The Islamic State’s vigorous Monday claim of responsibility for a Sunday Las Vegas shooting that left dozens dead and hundreds injured has many terrorism experts and observers of the terrorist group puzzled.
The claim was initially taken seriously by observers given the group’s previous careful penchant for only claiming attacks ISIS for sure either directed or inspired. “The idea that the Islamic State simply scans the news in search of mass killings, then sends out press releases in hope of stealing glory, is false,” Atlantic National Correspondent and author Graeme Wood noted Monday on why the claim should be taken seriously.
“A false claim of credit in Las Vegas will effectively shred the Islamic State’s news agency’s credibility,” Wood wrote, noting the serious damage a false claim could do to the terrorist group’s credibility.
Despite the terrorist group’s past prudence, FBI officials say there is no connection between shooter Stephen Paddock and an international terrorist group, or any evidence that indicates he was inspired by ISIS.
The shooter’s profile is also far outside the norm of any previous U.S.-based ISIS attacker. Paddock, 64, is nine years older than the previously known oldest ISIS recruit in the U.S., noted Rukmini Callimachi, the ISIS correspondent for The New York Times.
Paddock also does not come from a Muslim background and no evidence points to any recent conversion to the Islamic faith.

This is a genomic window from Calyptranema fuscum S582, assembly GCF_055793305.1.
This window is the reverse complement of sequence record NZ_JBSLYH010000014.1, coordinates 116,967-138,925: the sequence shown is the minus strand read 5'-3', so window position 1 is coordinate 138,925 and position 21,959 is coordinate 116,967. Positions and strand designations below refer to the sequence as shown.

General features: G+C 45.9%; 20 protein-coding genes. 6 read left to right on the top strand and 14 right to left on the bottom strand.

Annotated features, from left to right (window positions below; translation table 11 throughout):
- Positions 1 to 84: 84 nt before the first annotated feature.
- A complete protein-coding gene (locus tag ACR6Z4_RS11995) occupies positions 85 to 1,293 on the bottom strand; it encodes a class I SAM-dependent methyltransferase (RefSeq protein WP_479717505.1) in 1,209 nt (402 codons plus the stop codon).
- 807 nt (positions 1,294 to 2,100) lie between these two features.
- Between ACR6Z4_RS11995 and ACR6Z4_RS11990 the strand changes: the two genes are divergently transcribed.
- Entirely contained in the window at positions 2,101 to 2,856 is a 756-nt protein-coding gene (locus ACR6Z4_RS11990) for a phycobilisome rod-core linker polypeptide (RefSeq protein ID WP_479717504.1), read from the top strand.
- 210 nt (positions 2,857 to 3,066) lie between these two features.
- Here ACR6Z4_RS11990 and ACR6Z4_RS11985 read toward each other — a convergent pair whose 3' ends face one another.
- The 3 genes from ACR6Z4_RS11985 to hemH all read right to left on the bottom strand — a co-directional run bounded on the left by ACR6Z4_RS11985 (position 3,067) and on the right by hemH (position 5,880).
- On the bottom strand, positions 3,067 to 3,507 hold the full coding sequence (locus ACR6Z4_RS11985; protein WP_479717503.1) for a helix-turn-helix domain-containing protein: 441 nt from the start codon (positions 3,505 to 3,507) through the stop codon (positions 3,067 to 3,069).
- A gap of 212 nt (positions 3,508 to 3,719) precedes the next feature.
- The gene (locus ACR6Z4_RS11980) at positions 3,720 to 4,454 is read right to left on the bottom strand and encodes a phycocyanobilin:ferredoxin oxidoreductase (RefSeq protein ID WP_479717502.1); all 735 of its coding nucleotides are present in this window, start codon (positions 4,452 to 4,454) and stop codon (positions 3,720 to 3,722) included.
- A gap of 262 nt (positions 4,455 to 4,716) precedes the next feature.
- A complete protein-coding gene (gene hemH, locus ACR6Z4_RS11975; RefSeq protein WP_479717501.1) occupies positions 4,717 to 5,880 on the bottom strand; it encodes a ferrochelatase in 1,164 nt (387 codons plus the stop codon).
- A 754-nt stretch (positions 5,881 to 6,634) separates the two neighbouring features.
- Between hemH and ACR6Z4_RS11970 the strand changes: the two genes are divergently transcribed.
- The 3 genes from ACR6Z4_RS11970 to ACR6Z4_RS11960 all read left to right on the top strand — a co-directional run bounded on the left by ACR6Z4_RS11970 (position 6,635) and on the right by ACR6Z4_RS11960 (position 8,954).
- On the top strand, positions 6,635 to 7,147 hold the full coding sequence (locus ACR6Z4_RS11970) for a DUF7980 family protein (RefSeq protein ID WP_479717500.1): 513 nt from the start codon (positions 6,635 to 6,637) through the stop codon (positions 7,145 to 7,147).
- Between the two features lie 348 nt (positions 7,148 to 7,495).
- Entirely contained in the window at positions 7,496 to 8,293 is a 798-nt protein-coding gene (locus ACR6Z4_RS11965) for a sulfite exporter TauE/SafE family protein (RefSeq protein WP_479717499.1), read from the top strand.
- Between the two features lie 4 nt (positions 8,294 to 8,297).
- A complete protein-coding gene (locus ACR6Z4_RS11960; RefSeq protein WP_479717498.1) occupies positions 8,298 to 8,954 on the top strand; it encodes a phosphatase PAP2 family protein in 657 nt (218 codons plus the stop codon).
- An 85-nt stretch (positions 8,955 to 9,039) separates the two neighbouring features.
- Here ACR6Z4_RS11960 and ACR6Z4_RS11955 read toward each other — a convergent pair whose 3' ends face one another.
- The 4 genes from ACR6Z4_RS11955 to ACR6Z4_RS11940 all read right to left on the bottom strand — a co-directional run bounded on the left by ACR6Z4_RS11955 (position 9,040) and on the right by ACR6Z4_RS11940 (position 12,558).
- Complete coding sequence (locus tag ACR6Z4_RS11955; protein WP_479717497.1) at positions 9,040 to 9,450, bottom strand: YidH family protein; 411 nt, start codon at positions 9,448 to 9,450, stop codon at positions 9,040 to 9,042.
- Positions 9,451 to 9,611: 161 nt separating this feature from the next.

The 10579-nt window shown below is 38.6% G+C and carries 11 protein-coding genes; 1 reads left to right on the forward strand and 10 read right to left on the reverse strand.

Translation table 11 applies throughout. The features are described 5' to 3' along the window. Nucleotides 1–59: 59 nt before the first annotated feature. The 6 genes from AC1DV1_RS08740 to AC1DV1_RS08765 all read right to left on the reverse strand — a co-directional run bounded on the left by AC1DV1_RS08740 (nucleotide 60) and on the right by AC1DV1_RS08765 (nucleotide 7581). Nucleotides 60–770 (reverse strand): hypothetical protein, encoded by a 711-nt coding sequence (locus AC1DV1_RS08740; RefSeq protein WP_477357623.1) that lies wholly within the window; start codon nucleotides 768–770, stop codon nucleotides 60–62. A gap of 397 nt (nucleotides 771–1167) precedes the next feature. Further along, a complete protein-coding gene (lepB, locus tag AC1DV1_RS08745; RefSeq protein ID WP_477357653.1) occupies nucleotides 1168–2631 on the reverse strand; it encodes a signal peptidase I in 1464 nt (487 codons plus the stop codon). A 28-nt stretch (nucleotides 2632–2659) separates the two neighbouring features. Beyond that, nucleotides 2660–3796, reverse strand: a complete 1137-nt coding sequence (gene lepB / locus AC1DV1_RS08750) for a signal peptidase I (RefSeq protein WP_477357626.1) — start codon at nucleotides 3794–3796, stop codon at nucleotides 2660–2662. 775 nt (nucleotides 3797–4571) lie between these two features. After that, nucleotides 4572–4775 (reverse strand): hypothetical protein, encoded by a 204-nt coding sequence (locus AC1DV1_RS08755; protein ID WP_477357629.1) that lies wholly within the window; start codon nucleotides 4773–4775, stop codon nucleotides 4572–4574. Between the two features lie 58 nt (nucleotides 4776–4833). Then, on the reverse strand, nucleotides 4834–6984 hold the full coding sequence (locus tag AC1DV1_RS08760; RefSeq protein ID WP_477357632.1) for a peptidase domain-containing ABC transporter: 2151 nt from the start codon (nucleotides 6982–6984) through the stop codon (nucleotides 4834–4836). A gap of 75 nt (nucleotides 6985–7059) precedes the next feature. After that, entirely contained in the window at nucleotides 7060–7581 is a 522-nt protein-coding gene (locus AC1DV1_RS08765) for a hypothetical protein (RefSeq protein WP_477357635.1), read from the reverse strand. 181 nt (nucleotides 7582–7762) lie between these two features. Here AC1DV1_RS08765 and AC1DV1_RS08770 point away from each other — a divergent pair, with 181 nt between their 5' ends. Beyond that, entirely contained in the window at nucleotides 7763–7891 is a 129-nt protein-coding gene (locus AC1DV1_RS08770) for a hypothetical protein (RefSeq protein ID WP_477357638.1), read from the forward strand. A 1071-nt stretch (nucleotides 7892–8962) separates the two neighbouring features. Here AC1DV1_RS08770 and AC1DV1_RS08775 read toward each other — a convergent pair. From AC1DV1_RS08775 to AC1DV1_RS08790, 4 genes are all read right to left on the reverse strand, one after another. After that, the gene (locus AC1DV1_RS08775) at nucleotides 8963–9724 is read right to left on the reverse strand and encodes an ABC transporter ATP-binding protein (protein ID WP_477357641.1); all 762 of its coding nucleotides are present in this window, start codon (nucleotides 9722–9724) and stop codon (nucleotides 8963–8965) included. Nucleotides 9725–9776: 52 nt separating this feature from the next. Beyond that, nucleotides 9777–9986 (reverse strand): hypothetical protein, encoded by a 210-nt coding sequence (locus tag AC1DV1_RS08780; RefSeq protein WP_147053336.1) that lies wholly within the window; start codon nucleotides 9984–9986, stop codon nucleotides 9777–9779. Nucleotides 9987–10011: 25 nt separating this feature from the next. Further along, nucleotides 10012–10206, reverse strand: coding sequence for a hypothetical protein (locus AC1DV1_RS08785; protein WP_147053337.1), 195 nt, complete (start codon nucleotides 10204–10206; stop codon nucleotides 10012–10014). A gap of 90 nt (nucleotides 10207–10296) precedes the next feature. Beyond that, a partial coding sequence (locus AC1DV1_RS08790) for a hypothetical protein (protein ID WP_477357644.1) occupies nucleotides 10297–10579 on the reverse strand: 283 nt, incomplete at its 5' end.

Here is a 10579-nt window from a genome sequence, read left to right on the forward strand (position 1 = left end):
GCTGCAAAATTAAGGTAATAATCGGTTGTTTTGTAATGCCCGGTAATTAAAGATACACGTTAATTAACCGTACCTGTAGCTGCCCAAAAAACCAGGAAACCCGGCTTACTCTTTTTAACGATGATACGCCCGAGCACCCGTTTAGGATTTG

— Rukmini Callimachi (@rcallimachi) October 2, 2017
Reports also indicate Paddock committed suicide before Las Vegas Metropolitan Police found him. Editor-in-chief of the Counter-Terrorism Sentinel Paul Cruickshank noted on Twitter after the attack that he could not think “of a single case in which a jihadi terrorist shot themselves dead after an attack.”
It is “a big theological no no for jihadis,” Cruickshank added.
The claim is likely false and is a result of an “ISIS, desperate for attention.” The group “will claim just about anything these days knowing their supporters won’t believe govt/media,” Cruickshank concluded.
Despite wide-spread doubt amongst U.S. officials, experts, and observers, the terrorist group is insistent Paddock was an ISIS actor who recently converted to Islam.
— Rita Katz (@Rita_Katz) October 2, 2017
Even the group’s own supporters, however, appear to doubt the claim. A Telegram message posted by Callimachi Monday revealed one supporter wishing the terror group would offer iron-clad proof to “shatter” doubters resolve.
— Rukmini Callimachi (@rcallimachi) October 3, 2017
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